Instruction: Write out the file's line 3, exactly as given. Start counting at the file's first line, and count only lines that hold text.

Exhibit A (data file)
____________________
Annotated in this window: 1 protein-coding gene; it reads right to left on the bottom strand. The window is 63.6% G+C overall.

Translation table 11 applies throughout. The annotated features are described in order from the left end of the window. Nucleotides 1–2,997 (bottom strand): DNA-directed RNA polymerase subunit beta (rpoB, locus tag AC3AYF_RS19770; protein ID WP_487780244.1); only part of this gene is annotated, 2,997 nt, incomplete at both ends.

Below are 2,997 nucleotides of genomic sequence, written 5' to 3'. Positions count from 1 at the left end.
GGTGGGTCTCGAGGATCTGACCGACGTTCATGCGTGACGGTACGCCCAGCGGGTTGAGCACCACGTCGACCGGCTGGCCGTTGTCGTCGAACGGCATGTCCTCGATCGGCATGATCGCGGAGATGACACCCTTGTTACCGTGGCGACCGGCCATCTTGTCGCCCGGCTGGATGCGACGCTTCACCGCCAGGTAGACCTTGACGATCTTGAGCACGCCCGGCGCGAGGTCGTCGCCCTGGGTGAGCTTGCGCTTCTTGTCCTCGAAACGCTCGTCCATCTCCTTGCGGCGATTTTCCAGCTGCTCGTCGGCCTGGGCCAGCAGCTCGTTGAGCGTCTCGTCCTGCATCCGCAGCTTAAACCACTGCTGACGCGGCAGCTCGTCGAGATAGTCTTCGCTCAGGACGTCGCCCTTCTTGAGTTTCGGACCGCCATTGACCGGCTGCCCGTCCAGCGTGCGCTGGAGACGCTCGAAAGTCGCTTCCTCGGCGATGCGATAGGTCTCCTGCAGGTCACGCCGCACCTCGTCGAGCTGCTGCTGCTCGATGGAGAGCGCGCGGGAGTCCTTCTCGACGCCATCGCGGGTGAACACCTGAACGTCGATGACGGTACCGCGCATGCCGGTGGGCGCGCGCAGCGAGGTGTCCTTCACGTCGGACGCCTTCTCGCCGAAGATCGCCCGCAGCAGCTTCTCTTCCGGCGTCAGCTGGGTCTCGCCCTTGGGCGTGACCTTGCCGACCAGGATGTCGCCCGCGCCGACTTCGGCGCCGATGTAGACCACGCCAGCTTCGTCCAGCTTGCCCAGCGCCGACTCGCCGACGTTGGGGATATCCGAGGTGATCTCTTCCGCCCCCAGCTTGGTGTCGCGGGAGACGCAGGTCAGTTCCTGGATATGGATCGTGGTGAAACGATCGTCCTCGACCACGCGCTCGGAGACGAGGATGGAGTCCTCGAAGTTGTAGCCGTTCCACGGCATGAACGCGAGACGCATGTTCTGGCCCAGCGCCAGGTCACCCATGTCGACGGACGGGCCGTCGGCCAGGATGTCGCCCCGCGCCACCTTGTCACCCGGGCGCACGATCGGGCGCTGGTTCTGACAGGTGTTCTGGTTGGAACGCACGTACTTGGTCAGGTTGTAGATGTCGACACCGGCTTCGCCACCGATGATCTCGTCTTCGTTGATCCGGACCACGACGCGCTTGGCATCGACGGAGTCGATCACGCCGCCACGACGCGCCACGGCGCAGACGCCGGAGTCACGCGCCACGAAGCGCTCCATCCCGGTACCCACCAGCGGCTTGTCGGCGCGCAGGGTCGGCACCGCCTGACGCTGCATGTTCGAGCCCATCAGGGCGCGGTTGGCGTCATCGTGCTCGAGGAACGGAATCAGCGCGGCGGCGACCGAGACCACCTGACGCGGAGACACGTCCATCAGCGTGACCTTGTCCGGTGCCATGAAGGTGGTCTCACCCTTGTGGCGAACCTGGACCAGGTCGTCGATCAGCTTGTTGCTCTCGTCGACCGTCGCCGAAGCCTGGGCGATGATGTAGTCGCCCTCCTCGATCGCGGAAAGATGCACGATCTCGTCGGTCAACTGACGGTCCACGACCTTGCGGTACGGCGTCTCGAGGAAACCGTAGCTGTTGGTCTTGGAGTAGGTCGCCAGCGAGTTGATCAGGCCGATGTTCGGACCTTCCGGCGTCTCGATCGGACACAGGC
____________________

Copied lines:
Below are 2,997 nucleotides of genomic sequence, written 5' to 3'. Positions count from 1 at the left end.